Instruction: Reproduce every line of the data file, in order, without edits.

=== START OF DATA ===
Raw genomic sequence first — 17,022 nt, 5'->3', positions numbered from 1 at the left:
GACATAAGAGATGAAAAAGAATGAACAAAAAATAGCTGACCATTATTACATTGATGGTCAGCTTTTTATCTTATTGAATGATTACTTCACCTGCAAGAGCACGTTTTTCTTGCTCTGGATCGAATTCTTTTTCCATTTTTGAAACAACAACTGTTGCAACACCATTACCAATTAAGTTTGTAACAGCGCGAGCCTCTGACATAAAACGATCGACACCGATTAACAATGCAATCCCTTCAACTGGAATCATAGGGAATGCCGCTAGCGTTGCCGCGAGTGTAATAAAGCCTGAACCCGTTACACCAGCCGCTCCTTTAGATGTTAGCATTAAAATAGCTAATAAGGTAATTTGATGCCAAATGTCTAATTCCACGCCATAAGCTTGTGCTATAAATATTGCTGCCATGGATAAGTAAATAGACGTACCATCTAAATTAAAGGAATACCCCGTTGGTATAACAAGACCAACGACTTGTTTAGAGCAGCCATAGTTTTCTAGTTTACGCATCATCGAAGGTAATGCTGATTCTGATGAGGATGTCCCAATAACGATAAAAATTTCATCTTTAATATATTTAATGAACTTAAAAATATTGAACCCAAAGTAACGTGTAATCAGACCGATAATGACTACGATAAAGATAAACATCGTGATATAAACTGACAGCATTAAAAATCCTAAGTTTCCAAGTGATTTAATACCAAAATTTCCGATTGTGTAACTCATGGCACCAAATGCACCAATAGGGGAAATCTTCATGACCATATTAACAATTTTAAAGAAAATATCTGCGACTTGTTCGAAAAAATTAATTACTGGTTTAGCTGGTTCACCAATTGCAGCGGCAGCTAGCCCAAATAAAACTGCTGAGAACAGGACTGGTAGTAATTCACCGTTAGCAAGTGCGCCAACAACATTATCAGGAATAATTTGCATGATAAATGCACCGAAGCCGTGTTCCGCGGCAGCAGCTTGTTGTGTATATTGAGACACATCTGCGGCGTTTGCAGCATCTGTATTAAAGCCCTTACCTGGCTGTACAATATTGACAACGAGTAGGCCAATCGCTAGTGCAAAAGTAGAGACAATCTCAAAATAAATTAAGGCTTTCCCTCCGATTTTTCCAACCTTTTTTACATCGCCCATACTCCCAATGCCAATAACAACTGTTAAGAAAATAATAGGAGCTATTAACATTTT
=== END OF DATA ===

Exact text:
Raw genomic sequence first — 17,022 nt, 5'->3', positions numbered from 1 at the left:
GACATAAGAGATGAAAAAGAATGAACAAAAAATAGCTGACCATTATTACATTGATGGTCAGCTTTTTATCTTATTGAATGATTACTTCACCTGCAAGAGCACGTTTTTCTTGCTCTGGATCGAATTCTTTTTCCATTTTTGAAACAACAACTGTTGCAACACCATTACCAATTAAGTTTGTAACAGCGCGAGCCTCTGACATAAAACGATCGACACCGATTAACAATGCAATCCCTTCAACTGGAATCATAGGGAATGCCGCTAGCGTTGCCGCGAGTGTAATAAAGCCTGAACCCGTTACACCAGCCGCTCCTTTAGATGTTAGCATTAAAATAGCTAATAAGGTAATTTGATGCCAAATGTCTAATTCCACGCCATAAGCTTGTGCTATAAATATTGCTGCCATGGATAAGTAAATAGACGTACCATCTAAATTAAAGGAATACCCCGTTGGTATAACAAGACCAACGACTTGTTTAGAGCAGCCATAGTTTTCTAGTTTACGCATCATCGAAGGTAATGCTGATTCTGATGAGGATGTCCCAATAACGATAAAAATTTCATCTTTAATATATTTAATGAACTTAAAAATATTGAACCCAAAGTAACGTGTAATCAGACCGATAATGACTACGATAAAGATAAACATCGTGATATAAACTGACAGCATTAAAAATCCTAAGTTTCCAAGTGATTTAATACCAAAATTTCCGATTGTGTAACTCATGGCACCAAATGCACCAATAGGGGAAATCTTCATGACCATATTAACAATTTTAAAGAAAATATCTGCGACTTGTTCGAAAAAATTAATTACTGGTTTAGCTGGTTCACCAATTGCAGCGGCAGCTAGCCCAAATAAAACTGCTGAGAACAGGACTGGTAGTAATTCACCGTTAGCAAGTGCGCCAACAACATTATCAGGAATAATTTGCATGATAAATGCACCGAAGCCGTGTTCCGCGGCAGCAGCTTGTTGTGTATATTGAGACACATCTGCGGCGTTTGCAGCATCTGTATTAAAGCCCTTACCTGGCTGTACAATATTGACAACGAGTAGGCCAATCGCTAGTGCAAAAGTAGAGACAATCTCAAAATAAATTAAGGCTTTCCCTCCGATTTTTCCAACCTTTTTTACATCGCCCATACTCCCAATGCCAATAACAACTGTTAAGAAAATAATAGGAGCTATTAACATTTT